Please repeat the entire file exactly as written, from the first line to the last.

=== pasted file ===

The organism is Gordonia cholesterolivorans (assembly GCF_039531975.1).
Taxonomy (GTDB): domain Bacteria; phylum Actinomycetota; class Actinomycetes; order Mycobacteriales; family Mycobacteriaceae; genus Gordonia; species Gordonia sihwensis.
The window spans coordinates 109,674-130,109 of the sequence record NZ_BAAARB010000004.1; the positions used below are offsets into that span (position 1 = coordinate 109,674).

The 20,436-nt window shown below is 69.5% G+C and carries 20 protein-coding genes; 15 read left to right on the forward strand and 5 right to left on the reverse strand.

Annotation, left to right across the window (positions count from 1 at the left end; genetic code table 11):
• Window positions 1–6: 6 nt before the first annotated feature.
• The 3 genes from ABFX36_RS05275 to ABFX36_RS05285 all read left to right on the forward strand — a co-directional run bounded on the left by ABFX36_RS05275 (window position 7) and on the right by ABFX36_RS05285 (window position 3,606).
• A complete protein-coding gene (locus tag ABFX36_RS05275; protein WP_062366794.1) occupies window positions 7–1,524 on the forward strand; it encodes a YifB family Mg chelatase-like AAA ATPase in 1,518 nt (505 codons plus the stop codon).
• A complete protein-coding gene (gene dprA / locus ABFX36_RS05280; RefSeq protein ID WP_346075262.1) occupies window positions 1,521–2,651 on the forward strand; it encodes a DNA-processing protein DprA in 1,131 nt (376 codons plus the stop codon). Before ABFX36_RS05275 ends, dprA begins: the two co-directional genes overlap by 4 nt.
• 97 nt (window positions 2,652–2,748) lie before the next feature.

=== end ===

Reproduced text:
The organism is Gordonia cholesterolivorans (assembly GCF_039531975.1).
Taxonomy (GTDB): domain Bacteria; phylum Actinomycetota; class Actinomycetes; order Mycobacteriales; family Mycobacteriaceae; genus Gordonia; species Gordonia sihwensis.
The window spans coordinates 109,674-130,109 of the sequence record NZ_BAAARB010000004.1; the positions used below are offsets into that span (position 1 = coordinate 109,674).

The 20,436-nt window shown below is 69.5% G+C and carries 20 protein-coding genes; 15 read left to right on the forward strand and 5 right to left on the reverse strand.

Annotation, left to right across the window (positions count from 1 at the left end; genetic code table 11):
• Window positions 1–6: 6 nt before the first annotated feature.
• The 3 genes from ABFX36_RS05275 to ABFX36_RS05285 all read left to right on the forward strand — a co-directional run bounded on the left by ABFX36_RS05275 (window position 7) and on the right by ABFX36_RS05285 (window position 3,606).
• A complete protein-coding gene (locus tag ABFX36_RS05275; protein WP_062366794.1) occupies window positions 7–1,524 on the forward strand; it encodes a YifB family Mg chelatase-like AAA ATPase in 1,518 nt (505 codons plus the stop codon).
• A complete protein-coding gene (gene dprA / locus ABFX36_RS05280; RefSeq protein ID WP_346075262.1) occupies window positions 1,521–2,651 on the forward strand; it encodes a DNA-processing protein DprA in 1,131 nt (376 codons plus the stop codon). Before ABFX36_RS05275 ends, dprA begins: the two co-directional genes overlap by 4 nt.
• 97 nt (window positions 2,652–2,748) lie before the next feature.